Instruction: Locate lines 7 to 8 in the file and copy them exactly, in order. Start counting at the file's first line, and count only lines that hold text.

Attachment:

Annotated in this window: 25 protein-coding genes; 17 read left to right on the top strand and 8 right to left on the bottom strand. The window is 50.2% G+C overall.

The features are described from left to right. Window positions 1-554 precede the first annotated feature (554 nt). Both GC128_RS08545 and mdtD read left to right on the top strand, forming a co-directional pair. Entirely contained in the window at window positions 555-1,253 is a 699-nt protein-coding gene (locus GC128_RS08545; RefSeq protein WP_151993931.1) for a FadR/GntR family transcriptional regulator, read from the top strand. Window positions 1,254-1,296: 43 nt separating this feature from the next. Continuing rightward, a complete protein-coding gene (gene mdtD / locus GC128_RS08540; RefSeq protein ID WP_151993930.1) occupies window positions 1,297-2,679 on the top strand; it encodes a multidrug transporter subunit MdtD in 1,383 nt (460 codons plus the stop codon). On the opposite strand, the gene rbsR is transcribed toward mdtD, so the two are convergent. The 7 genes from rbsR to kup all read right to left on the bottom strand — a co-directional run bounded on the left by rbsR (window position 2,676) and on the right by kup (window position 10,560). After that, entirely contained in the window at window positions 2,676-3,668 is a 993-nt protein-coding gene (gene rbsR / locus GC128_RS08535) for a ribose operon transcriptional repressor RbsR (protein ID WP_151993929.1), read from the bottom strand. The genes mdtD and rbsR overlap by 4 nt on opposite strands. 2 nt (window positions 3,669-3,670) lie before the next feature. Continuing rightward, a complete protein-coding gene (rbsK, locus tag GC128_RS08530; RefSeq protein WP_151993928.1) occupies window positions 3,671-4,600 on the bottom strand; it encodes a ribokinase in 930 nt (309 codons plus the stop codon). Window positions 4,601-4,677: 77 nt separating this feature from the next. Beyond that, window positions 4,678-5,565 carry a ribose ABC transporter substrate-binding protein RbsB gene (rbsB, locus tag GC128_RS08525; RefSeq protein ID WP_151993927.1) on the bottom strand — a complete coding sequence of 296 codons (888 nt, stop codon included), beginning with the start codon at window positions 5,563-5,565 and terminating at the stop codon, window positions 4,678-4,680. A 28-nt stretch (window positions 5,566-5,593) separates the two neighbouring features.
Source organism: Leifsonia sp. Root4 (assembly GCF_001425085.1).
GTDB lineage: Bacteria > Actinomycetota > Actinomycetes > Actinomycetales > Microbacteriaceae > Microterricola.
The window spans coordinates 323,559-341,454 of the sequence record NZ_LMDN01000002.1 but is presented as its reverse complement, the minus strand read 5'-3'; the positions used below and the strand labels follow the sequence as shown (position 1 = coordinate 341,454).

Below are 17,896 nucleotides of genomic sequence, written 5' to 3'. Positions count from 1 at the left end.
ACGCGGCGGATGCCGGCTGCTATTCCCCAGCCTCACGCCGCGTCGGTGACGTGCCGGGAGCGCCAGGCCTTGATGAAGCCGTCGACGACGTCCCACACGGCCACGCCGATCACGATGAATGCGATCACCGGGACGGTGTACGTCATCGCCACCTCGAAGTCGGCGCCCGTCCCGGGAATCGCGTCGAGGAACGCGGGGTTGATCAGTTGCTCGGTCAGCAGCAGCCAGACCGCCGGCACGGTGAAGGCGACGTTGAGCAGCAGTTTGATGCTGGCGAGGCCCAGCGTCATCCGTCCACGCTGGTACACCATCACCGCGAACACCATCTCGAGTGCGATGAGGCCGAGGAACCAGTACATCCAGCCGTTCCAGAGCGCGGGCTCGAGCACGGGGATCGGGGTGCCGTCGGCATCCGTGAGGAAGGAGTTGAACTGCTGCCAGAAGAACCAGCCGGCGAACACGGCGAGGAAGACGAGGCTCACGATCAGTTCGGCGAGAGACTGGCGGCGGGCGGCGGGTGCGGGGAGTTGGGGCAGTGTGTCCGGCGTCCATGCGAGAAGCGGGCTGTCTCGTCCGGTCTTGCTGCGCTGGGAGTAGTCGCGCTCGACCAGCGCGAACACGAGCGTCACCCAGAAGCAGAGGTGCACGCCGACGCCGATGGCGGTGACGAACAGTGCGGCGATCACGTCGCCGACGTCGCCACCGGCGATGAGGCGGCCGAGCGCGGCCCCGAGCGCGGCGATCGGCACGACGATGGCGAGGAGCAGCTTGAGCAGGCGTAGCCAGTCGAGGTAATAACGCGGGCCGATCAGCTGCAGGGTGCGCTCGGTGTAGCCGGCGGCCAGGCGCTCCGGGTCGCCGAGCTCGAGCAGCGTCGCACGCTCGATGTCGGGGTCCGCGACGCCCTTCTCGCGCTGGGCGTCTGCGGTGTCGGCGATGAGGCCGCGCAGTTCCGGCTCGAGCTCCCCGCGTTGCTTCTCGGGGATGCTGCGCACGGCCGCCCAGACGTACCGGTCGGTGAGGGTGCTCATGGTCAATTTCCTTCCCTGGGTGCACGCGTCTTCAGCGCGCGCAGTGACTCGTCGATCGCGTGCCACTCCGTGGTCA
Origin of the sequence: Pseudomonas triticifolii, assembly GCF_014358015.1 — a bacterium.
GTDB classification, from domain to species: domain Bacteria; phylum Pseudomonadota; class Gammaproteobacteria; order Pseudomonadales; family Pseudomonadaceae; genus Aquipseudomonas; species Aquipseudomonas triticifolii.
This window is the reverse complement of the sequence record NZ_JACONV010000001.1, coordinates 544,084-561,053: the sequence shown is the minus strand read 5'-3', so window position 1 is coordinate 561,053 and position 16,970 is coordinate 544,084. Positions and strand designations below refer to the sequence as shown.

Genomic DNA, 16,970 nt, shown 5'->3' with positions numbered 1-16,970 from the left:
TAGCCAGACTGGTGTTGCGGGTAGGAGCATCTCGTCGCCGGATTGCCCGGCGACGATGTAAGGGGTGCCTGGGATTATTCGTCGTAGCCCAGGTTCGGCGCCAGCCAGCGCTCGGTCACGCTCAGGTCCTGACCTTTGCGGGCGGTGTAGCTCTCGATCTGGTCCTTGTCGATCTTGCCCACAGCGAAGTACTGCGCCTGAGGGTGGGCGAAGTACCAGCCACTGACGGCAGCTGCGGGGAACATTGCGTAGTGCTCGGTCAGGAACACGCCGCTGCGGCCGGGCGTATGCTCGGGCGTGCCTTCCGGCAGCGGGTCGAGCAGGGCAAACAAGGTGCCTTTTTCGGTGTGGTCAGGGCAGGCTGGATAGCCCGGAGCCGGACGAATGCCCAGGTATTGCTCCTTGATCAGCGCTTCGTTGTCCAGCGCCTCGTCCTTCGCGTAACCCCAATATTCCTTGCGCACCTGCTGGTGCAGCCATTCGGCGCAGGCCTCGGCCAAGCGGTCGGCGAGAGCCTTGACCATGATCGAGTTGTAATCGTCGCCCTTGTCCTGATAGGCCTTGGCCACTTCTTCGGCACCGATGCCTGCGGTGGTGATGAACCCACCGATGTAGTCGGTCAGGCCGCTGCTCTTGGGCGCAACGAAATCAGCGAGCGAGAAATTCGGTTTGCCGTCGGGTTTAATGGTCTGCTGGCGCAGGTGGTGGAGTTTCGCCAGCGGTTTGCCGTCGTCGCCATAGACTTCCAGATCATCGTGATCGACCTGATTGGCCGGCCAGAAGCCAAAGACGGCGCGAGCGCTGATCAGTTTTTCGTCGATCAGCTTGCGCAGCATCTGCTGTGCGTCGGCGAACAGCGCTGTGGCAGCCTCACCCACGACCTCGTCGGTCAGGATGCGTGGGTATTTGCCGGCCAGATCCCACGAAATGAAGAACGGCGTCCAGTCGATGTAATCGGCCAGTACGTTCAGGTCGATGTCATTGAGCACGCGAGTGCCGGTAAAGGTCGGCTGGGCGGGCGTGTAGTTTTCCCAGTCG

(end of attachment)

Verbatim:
ACGCGGCGGATGCCGGCTGCTATTCCCCAGCCTCACGCCGCGTCGGTGACGTGCCGGGAGCGCCAGGCCTTGATGAAGCCGTCGACGACGTCCCACACGGCCACGCCGATCACGATGAATGCGATCACCGGGACGGTGTACGTCATCGCCACCTCGAAGTCGGCGCCCGTCCCGGGAATCGCGTCGAGGAACGCGGGGTTGATCAGTTGCTCGGTCAGCAGCAGCCAGACCGCCGGCACGGTGAAGGCGACGTTGAGCAGCAGTTTGATGCTGGCGAGGCCCAGCGTCATCCGTCCACGCTGGTACACCATCACCGCGAACACCATCTCGAGTGCGATGAGGCCGAGGAACCAGTACATCCAGCCGTTCCAGAGCGCGGGCTCGAGCACGGGGATCGGGGTGCCGTCGGCATCCGTGAGGAAGGAGTTGAACTGCTGCCAGAAGAACCAGCCGGCGAACACGGCGAGGAAGACGAGGCTCACGATCAGTTCGGCGAGAGACTGGCGGCGGGCGGCGGGTGCGGGGAGTTGGGGCAGTGTGTCCGGCGTCCATGCGAGAAGCGGGCTGTCTCGTCCGGTCTTGCTGCGCTGGGAGTAGTCGCGCTCGACCAGCGCGAACACGAGCGTCACCCAGAAGCAGAGGTGCACGCCGACGCCGATGGCGGTGACGAACAGTGCGGCGATCACGTCGCCGACGTCGCCACCGGCGATGAGGCGGCCGAGCGCGGCCCCGAGCGCGGCGATCGGCACGACGATGGCGAGGAGCAGCTTGAGCAGGCGTAGCCAGTCGAGGTAATAACGCGGGCCGATCAGCTGCAGGGTGCGCTCGGTGTAGCCGGCGGCCAGGCGCTCCGGGTCGCCGAGCTCGAGCAGCGTCGCACGCTCGATGTCGGGGTCCGCGACGCCCTTCTCGCGCTGGGCGTCTGCGGTGTCGGCGATGAGGCCGCGCAGTTCCGGCTCGAGCTCCCCGCGTTGCTTCTCGGGGATGCTGCGCACGGCCGCCCAGACGTACCGGTCGGTGAGGGTGCTCATGGTCAATTTCCTTCCCTGGGTGCACGCGTCTTCAGCGCGCGCAGTGACTCGTCGATCGCGTGCCACTCCGTGGTCA
Origin of the sequence: Pseudomonas triticifolii, assembly GCF_014358015.1 — a bacterium.